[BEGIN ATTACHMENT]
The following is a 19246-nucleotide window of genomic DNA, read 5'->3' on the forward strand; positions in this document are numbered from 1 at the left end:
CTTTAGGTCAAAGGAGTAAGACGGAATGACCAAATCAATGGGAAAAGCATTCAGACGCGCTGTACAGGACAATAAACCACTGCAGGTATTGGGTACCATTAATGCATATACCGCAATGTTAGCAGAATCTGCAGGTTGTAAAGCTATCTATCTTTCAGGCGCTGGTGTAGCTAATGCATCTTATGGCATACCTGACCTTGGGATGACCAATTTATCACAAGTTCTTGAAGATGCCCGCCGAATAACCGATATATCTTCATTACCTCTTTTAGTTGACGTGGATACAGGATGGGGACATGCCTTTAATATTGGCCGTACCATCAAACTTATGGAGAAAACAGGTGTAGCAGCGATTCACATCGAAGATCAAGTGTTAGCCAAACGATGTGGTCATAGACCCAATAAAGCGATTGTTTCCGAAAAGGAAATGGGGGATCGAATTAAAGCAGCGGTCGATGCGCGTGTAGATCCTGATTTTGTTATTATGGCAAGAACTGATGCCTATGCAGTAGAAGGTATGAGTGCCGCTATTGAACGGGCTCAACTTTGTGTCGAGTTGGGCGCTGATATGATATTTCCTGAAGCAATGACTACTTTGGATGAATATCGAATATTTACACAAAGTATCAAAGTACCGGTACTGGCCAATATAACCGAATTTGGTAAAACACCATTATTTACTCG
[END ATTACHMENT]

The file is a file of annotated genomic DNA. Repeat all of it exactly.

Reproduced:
The following is a 19246-nucleotide window of genomic DNA, read 5'->3' on the forward strand; positions in this document are numbered from 1 at the left end:
CTTTAGGTCAAAGGAGTAAGACGGAATGACCAAATCAATGGGAAAAGCATTCAGACGCGCTGTACAGGACAATAAACCACTGCAGGTATTGGGTACCATTAATGCATATACCGCAATGTTAGCAGAATCTGCAGGTTGTAAAGCTATCTATCTTTCAGGCGCTGGTGTAGCTAATGCATCTTATGGCATACCTGACCTTGGGATGACCAATTTATCACAAGTTCTTGAAGATGCCCGCCGAATAACCGATATATCTTCATTACCTCTTTTAGTTGACGTGGATACAGGATGGGGACATGCCTTTAATATTGGCCGTACCATCAAACTTATGGAGAAAACAGGTGTAGCAGCGATTCACATCGAAGATCAAGTGTTAGCCAAACGATGTGGTCATAGACCCAATAAAGCGATTGTTTCCGAAAAGGAAATGGGGGATCGAATTAAAGCAGCGGTCGATGCGCGTGTAGATCCTGATTTTGTTATTATGGCAAGAACTGATGCCTATGCAGTAGAAGGTATGAGTGCCGCTATTGAACGGGCTCAACTTTGTGTCGAGTTGGGCGCTGATATGATATTTCCTGAAGCAATGACTACTTTGGATGAATATCGAATATTTACACAAAGTATCAAAGTACCGGTACTGGCCAATATAACCGAATTTGGTAAAACACCATTATTTACTCG